# Converting time constant to bandwidth of 1st order system

When the system is first order:

$$1/(1+s\tau)$$

Why is the bandwidth: $$f_{-3db}=1/(2\pi \tau)$$?

Where did the $$2\pi$$ come from? Why isn't it simply $$1/\tau$$? The unit of $$2\pi$$ is related to radian. But the unit of $$f_{-3db}$$ is $$[1/second]$$ so unit of $$1/(2\pi\tau)$$ does not seem to equate to Hz

## 1 Answer

Unit of frequency is not really $$1/\mathrm{second}$$.

$$1\mathrm{Hz} = 1 \frac{\mathrm{cycle}}{\mathrm{second}}=360\frac{\mathrm{degrees}}{\mathrm{second}}=2\pi\frac{\mathrm{radians}}{\mathrm{second}}$$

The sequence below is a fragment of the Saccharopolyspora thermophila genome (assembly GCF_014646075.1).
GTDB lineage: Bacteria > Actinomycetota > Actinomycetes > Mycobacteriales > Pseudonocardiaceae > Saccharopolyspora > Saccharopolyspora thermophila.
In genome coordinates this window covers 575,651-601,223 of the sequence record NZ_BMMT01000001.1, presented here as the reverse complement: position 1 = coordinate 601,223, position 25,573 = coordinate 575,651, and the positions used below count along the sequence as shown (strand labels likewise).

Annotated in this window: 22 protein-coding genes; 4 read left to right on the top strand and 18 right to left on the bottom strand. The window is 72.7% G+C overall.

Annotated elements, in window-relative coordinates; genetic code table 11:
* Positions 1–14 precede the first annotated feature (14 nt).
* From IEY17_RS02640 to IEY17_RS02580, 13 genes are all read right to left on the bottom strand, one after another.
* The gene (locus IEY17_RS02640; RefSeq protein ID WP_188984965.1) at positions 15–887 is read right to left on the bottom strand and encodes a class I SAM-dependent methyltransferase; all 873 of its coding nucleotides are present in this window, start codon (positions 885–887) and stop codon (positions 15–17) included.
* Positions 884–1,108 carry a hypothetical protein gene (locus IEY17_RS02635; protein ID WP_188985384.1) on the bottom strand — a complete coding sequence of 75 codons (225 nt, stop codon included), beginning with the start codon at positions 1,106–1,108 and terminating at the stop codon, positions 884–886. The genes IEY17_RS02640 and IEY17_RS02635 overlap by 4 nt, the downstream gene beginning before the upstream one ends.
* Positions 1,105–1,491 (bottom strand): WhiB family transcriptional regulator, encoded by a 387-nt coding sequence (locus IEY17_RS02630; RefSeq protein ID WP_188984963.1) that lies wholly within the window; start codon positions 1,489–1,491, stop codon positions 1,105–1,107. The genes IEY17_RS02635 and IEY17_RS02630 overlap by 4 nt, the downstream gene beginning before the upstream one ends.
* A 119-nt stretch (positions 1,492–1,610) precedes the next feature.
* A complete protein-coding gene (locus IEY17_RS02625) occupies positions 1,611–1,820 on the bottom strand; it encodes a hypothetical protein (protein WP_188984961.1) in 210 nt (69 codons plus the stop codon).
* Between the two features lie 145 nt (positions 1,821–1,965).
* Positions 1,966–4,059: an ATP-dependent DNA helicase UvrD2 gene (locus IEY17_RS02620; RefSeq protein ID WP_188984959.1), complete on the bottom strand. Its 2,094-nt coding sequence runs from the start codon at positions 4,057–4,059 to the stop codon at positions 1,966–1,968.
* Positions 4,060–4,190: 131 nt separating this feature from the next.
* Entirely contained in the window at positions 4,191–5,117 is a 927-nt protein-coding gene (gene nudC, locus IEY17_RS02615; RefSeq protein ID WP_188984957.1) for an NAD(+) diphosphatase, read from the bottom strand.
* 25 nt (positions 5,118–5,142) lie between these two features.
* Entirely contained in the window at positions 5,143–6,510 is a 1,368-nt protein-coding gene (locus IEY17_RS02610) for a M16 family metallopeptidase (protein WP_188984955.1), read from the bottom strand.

cycle, degrees, radians are kind of unitless since they all represent a fraction of a whole.

The unit of radians is kind of unitless since angle in radians is found by $$\frac{\mathrm{arc length}}{\mathrm{radius}}$$

Natural unit of frequency is radian/s. $$\left|\frac{1}{1+s_{\text{(-3 dB)}}\tau}\right| = \frac{1}{\sqrt2}\\ \implies 1+\omega_{\text{(-3 dB)}}^2\tau^2=2 \qquad (\text{letting }s = j \omega)\\ \implies \omega_{\text{(-3 dB)}} = \frac{1}{\tau}$$ whre $$\omega_{\text{(-3 dB)}}$$ is the bandwidth frequency. Its unit is radians/second. To convert to hertz, $$f_{\text{(-3 dB)}}=\frac{\omega_{\text{(-3 dB)}}}{2\pi}$$